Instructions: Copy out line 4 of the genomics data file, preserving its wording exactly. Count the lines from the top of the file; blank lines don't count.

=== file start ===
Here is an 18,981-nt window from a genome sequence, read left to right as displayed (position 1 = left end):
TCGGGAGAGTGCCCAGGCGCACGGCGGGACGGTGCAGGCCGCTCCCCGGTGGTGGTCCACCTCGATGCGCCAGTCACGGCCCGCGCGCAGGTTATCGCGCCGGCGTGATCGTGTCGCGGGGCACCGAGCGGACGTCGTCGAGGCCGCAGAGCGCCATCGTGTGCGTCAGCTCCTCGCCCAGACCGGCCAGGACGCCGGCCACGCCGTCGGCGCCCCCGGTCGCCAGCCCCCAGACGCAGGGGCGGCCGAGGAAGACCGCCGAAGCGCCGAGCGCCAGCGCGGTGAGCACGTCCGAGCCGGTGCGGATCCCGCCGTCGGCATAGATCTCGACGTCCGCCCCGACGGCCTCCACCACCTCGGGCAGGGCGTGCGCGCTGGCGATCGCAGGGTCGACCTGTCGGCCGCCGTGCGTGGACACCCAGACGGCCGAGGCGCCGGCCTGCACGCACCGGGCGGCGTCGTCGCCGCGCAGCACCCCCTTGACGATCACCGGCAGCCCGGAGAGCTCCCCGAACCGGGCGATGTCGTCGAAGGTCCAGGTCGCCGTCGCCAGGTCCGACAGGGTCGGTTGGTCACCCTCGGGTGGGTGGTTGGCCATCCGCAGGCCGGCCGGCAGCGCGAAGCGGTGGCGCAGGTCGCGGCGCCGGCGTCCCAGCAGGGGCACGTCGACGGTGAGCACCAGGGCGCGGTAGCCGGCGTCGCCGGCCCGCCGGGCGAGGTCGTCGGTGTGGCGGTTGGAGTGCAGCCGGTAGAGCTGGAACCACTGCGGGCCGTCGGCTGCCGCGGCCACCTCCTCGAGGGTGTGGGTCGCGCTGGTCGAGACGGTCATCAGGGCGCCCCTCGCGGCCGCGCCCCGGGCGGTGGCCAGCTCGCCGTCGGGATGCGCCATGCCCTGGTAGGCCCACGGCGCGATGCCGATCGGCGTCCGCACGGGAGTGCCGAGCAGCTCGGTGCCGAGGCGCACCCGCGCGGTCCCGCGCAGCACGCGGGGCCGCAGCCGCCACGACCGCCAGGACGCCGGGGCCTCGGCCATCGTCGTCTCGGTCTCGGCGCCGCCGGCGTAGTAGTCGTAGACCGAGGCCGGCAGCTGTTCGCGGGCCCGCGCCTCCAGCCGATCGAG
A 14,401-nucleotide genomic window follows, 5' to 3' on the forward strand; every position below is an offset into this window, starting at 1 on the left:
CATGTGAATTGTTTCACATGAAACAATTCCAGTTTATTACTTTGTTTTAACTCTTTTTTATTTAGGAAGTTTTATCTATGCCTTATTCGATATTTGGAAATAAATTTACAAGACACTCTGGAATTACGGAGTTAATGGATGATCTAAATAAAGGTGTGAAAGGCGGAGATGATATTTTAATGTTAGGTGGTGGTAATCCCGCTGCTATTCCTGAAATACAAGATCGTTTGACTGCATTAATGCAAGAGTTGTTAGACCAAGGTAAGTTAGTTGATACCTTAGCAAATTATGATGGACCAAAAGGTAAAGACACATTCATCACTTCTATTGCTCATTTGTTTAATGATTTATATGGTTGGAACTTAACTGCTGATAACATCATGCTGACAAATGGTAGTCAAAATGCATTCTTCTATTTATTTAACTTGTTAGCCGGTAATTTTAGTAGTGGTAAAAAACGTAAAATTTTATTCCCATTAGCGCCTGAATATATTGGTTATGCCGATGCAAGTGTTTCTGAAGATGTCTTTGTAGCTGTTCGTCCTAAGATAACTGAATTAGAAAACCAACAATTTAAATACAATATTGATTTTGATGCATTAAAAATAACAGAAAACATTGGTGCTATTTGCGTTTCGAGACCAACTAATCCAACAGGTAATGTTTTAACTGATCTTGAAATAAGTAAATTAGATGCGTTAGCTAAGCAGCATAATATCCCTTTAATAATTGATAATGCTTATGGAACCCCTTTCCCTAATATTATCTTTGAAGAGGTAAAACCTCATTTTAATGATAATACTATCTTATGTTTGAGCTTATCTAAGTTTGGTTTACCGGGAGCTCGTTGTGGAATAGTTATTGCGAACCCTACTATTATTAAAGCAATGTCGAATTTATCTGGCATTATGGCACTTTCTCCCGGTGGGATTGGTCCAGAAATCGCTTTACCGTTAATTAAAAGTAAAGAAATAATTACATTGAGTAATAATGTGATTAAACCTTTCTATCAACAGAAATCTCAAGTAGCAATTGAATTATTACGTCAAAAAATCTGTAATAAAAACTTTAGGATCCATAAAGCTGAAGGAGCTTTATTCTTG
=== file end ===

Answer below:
CATGTGAATTGTTTCACATGAAACAATTCCAGTTTATTACTTTGTTTTAACTCTTTTTTATTTAGGAAGTTTTATCTATGCCTTATTCGATATTTGGAAATAAATTTACAAGACACTCTGGAATTACGGAGTTAATGGATGATCTAAATAAAGGTGTGAAAGGCGGAGATGATATTTTAATGTTAGGTGGTGGTAATCCCGCTGCTATTCCTGAAATACAAGATCGTTTGACTGCATTAATGCAAGAGTTGTTAGACCAAGGTAAGTTAGTTGATACCTTAGCAAATTATGATGGACCAAAAGGTAAAGACACATTCATCACTTCTATTGCTCATTTGTTTAATGATTTATATGGTTGGAACTTAACTGCTGATAACATCATGCTGACAAATGGTAGTCAAAATGCATTCTTCTATTTATTTAACTTGTTAGCCGGTAATTTTAGTAGTGGTAAAAAACGTAAAATTTTATTCCCATTAGCGCCTGAATATATTGGTTATGCCGATGCAAGTGTTTCTGAAGATGTCTTTGTAGCTGTTCGTCCTAAGATAACTGAATTAGAAAACCAACAATTTAAATACAATATTGATTTTGATGCATTAAAAATAACAGAAAACATTGGTGCTATTTGCGTTTCGAGACCAACTAATCCAACAGGTAATGTTTTAACTGATCTTGAAATAAGTAAATTAGATGCGTTAGCTAAGCAGCATAATATCCCTTTAATAATTGATAATGCTTATGGAACCCCTTTCCCTAATATTATCTTTGAAGAGGTAAAACCTCATTTTAATGATAATACTATCTTATGTTTGAGCTTATCTAAGTTTGGTTTACCGGGAGCTCGTTGTGGAATAGTTATTGCGAACCCTACTATTATTAAAGCAATGTCGAATTTATCTGGCATTATGGCACTTTCTCCCGGTGGGATTGGTCCAGAAATCGCTTTACCGTTAATTAAAAGTAAAGAAATAATTACATTGAGTAATAATGTGATTAAACCTTTCTATCAACAGAAATCTCAAGTAGCAATTGAATTATTACGTCAAAAAATCTGTAATAAAAACTTTAGGATCCATAAAGCTGAAGGAGCTTTATTCTTG